Stanley Kaplan: Education Pioneer

On The Go

By Masha Leon

Published September 12, 2009, issue of September 18, 2009.
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REMEMBERING STANLEY H. KAPLAN, THE MAN WHO HELPED MILLIONS SUCCEED


Among the family members and friends paying their respects by sitting shiva at the Kaplan home following the funeral of Stanley H. Kaplan, a pioneer in SAT test preparation who died August 23 at age 90, was New York Senator Charles Schumer. Pointing to a framed photograph of her late husband and her late son, Paul, who died at 36 of AIDS, a devastated yet smiling Rita Kaplan grasped my hand. We reminisced about past “Stanley” moments, including her bringing him home to meet her father. “Stanley convinced him that though he was a tutor, he could support me,” she said. Across from us sat Schumer, who later confided: “At 14, I worked for Stanley, running a mimeograph machine…. My nickname was ‘Four 800s’ [for acing SAT tests], but don’t quote me!” There was no need for modesty. Stanley Kaplan “outed” him in his autobiography, “Test Pilot: How I Broke Testing Barriers for Millions of Students and Caused a Sonic Boom in the Business of Education” (Simon & Schuster, 2001) which he wrote with Anne Farris). Kaplan noted, “I should have known then that he would aspire to high office, because he would read the material as it came off the copy machine to check to see whether I had made any mistakes.” In his testimonial blurb on the book’s back page, Robert F. Kennedy Jr. states: “Kaplan’s courses are America’s favorite remedy against exam-day jitters. Stanley Kaplan has been the best friend to millions of American students including several generations of Kennedys.”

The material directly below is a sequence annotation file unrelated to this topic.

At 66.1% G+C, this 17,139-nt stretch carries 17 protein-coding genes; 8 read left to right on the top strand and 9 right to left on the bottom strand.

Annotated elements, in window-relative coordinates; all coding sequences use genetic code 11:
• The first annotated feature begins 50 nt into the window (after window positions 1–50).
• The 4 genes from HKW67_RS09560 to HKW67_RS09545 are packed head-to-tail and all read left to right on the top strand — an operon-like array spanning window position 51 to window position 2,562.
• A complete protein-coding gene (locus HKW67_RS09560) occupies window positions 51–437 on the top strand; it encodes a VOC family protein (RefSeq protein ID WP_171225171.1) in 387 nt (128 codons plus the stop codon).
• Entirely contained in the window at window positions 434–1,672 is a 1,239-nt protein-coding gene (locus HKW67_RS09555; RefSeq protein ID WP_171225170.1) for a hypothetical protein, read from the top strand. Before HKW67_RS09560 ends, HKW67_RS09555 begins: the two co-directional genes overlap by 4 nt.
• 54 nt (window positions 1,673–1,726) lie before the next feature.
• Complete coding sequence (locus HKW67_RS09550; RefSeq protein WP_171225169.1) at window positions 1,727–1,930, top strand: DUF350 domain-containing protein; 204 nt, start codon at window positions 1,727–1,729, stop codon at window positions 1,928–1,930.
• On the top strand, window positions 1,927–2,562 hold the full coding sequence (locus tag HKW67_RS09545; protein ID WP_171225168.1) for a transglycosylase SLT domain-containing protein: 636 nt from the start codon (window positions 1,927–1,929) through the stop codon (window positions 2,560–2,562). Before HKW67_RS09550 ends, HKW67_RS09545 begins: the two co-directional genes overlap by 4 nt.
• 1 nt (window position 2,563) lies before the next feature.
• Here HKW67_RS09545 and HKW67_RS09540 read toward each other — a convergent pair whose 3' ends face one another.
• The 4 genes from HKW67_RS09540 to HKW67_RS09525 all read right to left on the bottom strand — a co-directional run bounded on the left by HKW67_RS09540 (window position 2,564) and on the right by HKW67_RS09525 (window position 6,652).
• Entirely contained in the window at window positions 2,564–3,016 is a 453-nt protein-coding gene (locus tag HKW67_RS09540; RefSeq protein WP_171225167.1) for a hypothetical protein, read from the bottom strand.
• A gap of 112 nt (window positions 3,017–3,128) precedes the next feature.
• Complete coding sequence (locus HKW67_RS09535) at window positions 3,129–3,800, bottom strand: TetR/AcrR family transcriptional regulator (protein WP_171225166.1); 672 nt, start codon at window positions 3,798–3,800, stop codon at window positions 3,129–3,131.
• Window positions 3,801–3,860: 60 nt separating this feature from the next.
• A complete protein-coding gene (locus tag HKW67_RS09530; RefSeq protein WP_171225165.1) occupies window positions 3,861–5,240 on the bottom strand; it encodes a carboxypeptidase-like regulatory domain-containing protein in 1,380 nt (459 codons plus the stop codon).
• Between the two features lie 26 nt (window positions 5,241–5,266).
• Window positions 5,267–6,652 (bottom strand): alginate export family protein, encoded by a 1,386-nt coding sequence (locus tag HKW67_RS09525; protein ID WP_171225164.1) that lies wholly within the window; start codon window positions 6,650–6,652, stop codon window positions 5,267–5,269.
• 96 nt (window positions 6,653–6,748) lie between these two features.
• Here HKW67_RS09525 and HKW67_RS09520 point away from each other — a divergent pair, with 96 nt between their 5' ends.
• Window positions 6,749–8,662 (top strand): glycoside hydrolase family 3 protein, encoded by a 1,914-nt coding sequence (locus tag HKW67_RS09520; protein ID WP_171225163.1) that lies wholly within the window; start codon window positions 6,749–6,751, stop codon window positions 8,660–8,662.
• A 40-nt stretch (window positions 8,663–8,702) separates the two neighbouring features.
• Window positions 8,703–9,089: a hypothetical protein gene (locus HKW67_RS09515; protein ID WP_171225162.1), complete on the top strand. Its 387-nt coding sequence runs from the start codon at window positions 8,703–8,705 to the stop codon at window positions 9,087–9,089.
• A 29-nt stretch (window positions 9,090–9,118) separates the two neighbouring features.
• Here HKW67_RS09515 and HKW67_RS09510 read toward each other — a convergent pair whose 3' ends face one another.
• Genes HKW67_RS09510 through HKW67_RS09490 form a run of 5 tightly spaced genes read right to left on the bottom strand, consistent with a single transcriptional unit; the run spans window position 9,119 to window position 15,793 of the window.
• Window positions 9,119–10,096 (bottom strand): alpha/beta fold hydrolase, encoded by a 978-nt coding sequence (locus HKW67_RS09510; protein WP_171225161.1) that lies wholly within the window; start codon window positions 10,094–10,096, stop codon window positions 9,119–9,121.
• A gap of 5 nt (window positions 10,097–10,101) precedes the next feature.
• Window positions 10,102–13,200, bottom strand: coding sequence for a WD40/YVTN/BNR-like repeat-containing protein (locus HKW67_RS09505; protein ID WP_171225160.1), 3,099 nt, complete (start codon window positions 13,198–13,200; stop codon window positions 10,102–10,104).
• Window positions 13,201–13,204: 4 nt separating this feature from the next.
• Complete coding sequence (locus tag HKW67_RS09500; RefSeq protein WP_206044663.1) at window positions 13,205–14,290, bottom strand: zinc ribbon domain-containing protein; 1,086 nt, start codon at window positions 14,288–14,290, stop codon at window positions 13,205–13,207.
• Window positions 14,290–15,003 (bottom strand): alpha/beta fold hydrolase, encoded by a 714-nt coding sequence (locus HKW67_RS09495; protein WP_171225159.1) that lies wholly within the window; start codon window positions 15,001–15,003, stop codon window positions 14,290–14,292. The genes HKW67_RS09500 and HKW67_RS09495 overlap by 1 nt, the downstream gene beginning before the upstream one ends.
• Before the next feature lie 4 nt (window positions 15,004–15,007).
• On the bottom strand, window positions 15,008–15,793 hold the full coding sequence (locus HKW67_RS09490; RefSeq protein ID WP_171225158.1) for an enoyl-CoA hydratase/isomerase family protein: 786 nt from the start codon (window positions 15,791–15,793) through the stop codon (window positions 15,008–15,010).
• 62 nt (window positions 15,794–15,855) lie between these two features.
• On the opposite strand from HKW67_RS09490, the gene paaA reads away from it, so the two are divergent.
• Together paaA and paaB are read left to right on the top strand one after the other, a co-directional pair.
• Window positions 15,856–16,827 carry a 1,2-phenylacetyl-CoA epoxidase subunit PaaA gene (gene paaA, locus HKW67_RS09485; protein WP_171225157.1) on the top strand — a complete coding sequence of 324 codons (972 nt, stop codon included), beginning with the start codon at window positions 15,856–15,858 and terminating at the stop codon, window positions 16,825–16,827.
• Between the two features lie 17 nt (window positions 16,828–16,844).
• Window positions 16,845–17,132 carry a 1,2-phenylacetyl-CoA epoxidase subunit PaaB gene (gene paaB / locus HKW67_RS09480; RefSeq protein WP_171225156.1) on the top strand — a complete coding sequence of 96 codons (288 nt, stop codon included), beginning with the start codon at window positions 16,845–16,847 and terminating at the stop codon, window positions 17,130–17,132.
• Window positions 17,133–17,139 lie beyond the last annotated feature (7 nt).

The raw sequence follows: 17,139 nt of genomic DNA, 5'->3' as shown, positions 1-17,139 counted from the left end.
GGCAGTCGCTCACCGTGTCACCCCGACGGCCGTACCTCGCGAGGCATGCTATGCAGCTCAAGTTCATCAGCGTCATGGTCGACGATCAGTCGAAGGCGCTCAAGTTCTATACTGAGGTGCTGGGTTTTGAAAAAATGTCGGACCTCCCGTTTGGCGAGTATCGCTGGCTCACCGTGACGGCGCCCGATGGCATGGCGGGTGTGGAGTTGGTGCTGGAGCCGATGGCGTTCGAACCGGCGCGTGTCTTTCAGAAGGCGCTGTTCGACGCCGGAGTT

Brainiac: New York Senator Charles Schumer, above, once worked for Stanley H. Kaplan.
Karen Leon
Brainiac: New York Senator Charles Schumer, above, once worked for Stanley H. Kaplan.


After the sale of the Stanley H. Kaplan Educational Centers to The Washington Post Company in December 1984, the Kaplans established the Rita J. and Stanley H. Kaplan Family Foundation to support programs in education, health, the arts and Jewish causes. Rita once told me, “We are beleaguered by requests for funding, and it is always a difficult choice,” but, she insisted “we always make sure that at least half goes to Jewish causes and programs.” Beneficiaries of the Kaplans’ philanthropy include the Solomon Schechter School in New York, the Rashi School in Boston, New York’s Sutton Place Synagogue and Ben Gurion University of the Negev.


At a September 25, 2000, reception for Jerusalem Open House, the first community center open to Israel’s Christian, Muslim and Jewish gay men and lesbians, Kennedy touted the Kaplans and declared, “I live in danger of diffusing my energies by getting involved in too many things… but bigotry is bigotry, and I don’t differentiate between civil rights and the battle for equality.” He then posed for photographs with Mathilde Krim, co-founder of the American Foundation for AIDS Research, and Rita Kaplan. That night, the Kaplans presented a $10,000 donation to the Community House in memory of their son. They also contributed to God’s Love We Deliver.